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  • Secondary pulmonary alveolar proteinosis (PAP) is one of the complications of hematologic malignancy and immunosuppressive diseases.
  • They consisted of two refractory anemia (RA) and two patients with refractory anemia with excess blasts in transformation (RAEBt) at the time of MDS diagnosis, but all of them developed leukemic phase and were resistant to chemotherapy at the time of pulmonary episodes.
  • Previously, 69 patients with PAP associated with hematologic disorders have been reported, but there have been only seven cases with MDS, including our four patients.
  • Of the 69 reported cases of PAP in hematologic malignancies, 24/63 (38%) informative patients with infection had fungal infections of the lung; 2/7 (29%) MDS cases had fungal infection.

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  • [CommentIn] Am J Med. 2003 Dec 1;115(8):674 [14656624.001]
  • (PMID = 12007507.001).
  • [ISSN] 0145-2126
  • [Journal-full-title] Leukemia research
  • [ISO-abbreviation] Leuk. Res.
  • [Language] eng
  • [Publication-type] Case Reports; Journal Article; Research Support, Non-U.S. Gov't; Review
  • [Publication-country] England
  • [Number-of-references] 11
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41. Melo JV, Hughes TP, Apperley JF: Chronic myeloid leukemia. Hematology Am Soc Hematol Educ Program; 2003;:132-52
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  • Chronic myeloid leukemia (CML) was the first human malignancy to be associated with a specific genetic lesion, the Philadelphia chromosome, harboring the BCR-ABL oncogene.
  • Since then, it has become a paradigm for the discovery of molecular mechanisms and targeted therapeutic approaches in the field of hematologic neoplasias.
  • In this report, we discuss the biological basis for such translation and highlight the current and potential tools for the effective treatment of CML patients.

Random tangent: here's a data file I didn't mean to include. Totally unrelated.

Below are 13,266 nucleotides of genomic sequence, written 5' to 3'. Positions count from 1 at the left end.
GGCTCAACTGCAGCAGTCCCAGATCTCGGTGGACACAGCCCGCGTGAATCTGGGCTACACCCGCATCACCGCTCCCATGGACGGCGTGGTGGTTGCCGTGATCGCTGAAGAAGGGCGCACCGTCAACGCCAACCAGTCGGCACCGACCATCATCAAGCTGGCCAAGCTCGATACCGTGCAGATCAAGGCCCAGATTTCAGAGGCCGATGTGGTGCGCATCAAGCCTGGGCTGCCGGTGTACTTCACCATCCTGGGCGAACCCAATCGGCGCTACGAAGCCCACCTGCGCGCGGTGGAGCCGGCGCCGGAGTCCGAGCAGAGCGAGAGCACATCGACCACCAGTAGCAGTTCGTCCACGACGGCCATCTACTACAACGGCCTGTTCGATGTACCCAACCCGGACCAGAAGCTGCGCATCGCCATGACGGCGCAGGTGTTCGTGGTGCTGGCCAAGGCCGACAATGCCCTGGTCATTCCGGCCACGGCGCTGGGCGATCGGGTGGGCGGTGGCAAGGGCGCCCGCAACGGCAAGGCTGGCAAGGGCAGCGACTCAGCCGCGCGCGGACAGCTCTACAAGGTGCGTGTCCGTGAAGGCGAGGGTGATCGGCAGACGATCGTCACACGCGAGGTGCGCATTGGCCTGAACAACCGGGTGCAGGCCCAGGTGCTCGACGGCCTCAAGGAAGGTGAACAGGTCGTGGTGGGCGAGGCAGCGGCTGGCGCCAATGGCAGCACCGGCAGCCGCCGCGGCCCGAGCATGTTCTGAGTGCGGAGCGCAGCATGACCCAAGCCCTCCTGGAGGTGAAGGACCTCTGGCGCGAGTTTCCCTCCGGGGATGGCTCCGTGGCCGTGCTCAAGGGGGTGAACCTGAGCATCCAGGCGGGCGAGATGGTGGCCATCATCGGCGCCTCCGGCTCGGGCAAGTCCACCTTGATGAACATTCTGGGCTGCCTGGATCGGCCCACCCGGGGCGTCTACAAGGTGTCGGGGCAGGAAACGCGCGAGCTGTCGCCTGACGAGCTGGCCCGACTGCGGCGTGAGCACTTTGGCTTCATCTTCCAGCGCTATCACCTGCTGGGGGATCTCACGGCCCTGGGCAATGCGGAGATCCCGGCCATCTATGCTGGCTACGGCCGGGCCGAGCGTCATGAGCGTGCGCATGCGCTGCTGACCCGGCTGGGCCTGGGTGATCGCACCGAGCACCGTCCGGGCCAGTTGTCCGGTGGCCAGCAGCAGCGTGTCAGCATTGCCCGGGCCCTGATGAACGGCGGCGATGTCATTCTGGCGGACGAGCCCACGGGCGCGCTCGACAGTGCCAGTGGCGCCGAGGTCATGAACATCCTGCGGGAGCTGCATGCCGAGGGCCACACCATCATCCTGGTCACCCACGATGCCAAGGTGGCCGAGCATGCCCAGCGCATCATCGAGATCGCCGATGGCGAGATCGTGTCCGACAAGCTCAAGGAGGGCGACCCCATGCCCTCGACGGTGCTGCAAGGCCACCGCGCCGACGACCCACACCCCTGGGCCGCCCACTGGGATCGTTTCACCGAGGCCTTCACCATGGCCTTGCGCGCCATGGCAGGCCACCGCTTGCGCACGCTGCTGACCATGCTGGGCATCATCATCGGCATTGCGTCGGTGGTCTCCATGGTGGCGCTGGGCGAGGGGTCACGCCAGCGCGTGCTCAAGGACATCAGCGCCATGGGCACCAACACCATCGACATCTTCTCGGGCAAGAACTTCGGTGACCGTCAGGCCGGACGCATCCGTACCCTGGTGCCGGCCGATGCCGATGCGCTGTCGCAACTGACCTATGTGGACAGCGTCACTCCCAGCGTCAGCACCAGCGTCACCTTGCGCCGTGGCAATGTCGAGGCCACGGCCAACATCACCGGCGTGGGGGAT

• The first part presents a review of the basic concepts on the biology of CML and their application to the design of targeted therapy.
  • The mechanisms of action of the molecular-specific drugs currently used in clinical trials are discussed, with emphasis on the description of the most promising new compounds that are enhancing the potential for effective alternative or combination chemotherapy in CML.
  • In particular, we discuss the relative value of regular quantitative RT/PCR and cytogenetic analyses, how responding patients should be monitored and managed, and how to investigate patients who are refractory or become resistant to imatinib treatment.
  • We review the current treatment options, highlight the factors impacting on decision making, discuss the range of possibilities for future therapeutic strategies and propose a systematic approach for individualizing treatment for patients in different disease categories.

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  • (PMID = 14633780.001).
  • [ISSN] 1520-4391
  • [Journal-full-title] Hematology. American Society of Hematology. Education Program
  • [ISO-abbreviation] Hematology Am Soc Hematol Educ Program
  • [Language] ENG
  • [Publication-type] Journal Article; Review